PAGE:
Fit is most important - if you have a shoe that doesn’t fit correctly, you’re more prone to injury, both serious ones like twisted ankles and pulled muscles, and relatively minor ones, like blisters and ankle scrapes. After that is comfort, which is a no-brainer – if you’re going to be working hard in a pair of shoes, you want a comfortable set. When I see people working out in dress shoes or boots, that’s a no-no for me. Shoes like that weren’t meant for hard, repeated impacts and running. You should get a shoe designed for the athletic activity you’re going to be doing.

Last, but not least, is durability. I’m notoriously rough on shoes and can burn through them pretty quickly. That’s just an annoying waste of money. I’m willing to spend a few extra bucks to get a quality pair of sneakers – though don’t let price fool you. Just because it’s expensive, doesn’t mean that it’s not going to break apart after a month.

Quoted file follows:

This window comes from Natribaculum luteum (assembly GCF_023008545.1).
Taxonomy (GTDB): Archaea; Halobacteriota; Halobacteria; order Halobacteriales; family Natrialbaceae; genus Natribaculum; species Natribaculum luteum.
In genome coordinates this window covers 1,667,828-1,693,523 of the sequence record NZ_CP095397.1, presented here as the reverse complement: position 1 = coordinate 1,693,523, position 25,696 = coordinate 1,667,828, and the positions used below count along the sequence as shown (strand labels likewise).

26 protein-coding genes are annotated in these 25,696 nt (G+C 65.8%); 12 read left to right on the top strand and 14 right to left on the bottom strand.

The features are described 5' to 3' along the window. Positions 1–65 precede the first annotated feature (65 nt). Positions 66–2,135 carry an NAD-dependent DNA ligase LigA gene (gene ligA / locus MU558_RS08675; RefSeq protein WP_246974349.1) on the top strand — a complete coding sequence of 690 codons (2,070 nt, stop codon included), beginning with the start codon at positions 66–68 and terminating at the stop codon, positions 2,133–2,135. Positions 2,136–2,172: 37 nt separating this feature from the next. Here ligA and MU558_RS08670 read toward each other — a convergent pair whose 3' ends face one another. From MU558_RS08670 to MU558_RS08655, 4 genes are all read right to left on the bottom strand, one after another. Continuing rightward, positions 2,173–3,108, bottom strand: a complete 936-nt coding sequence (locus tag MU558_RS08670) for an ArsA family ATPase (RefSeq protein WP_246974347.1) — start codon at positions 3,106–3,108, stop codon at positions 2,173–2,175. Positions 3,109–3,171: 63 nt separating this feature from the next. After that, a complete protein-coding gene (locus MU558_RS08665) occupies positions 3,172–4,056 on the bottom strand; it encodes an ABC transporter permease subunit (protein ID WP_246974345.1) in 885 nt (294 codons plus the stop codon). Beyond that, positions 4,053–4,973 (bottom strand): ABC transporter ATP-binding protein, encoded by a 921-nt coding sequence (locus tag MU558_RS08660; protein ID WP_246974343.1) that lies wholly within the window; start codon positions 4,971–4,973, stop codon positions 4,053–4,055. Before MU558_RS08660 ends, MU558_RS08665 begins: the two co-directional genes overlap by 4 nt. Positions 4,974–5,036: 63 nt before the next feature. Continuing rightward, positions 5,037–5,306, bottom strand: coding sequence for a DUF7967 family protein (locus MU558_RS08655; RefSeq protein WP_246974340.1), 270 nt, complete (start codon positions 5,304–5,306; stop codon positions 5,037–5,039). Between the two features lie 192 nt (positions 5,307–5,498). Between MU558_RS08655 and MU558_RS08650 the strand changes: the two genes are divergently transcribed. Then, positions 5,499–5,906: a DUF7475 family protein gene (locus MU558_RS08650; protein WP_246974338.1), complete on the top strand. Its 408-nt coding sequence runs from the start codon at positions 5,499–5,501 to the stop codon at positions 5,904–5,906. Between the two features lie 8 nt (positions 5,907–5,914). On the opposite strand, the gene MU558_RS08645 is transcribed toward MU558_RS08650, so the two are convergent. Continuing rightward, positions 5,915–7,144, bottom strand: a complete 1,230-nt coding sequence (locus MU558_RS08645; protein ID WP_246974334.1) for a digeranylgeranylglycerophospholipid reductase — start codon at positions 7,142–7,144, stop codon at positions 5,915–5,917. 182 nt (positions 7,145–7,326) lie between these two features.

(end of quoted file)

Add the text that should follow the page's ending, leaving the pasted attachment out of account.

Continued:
Personally, I wear the Reebok Zigtech shoes. These are, without a doubt, the most scientifically advanced pair of shoes I’ve ever owned. They’re also aggressive looking, which is a plus for me these days. The sole of the shoe has radically been redesigned in this zig-zag fashion, which serves a few functions. The soft-heel of the shoe seems to absorb more impact, which sends less of a shock into your body. This design also gives the shoe better flexibility, allowing it to bend and flex with your foot with every step, which is beneficial while running or doing more extreme activities that require greater flexibility, like free running or climbing. Reebok states that the Zigs decrease wear and tear on your body by 20%, though I’ve got no way of testing that.

In fact, all that science blah-blah-blah doesn’t really matter to me. What matters is comfort and durability, and the Zigtechs are homeruns on both fronts so far. In terms of comfort, I’ve got a fat foot – I normally wear wide shoes when available, or order a half-size up. Even then, its hard to find shoes that fit great – its impossible for me to wear ADIDAS without buying like a size 14 because they’re so narrow. The ZigTechs, upon first laceup, felt a bit snug, but actually accommodated my feet well and and had good breathability to them. On the subject of durability, I’ve worn them around the house, to the gym, ran them up and down pavement, and jumped just about every which way in them and they’re still like new out of the box.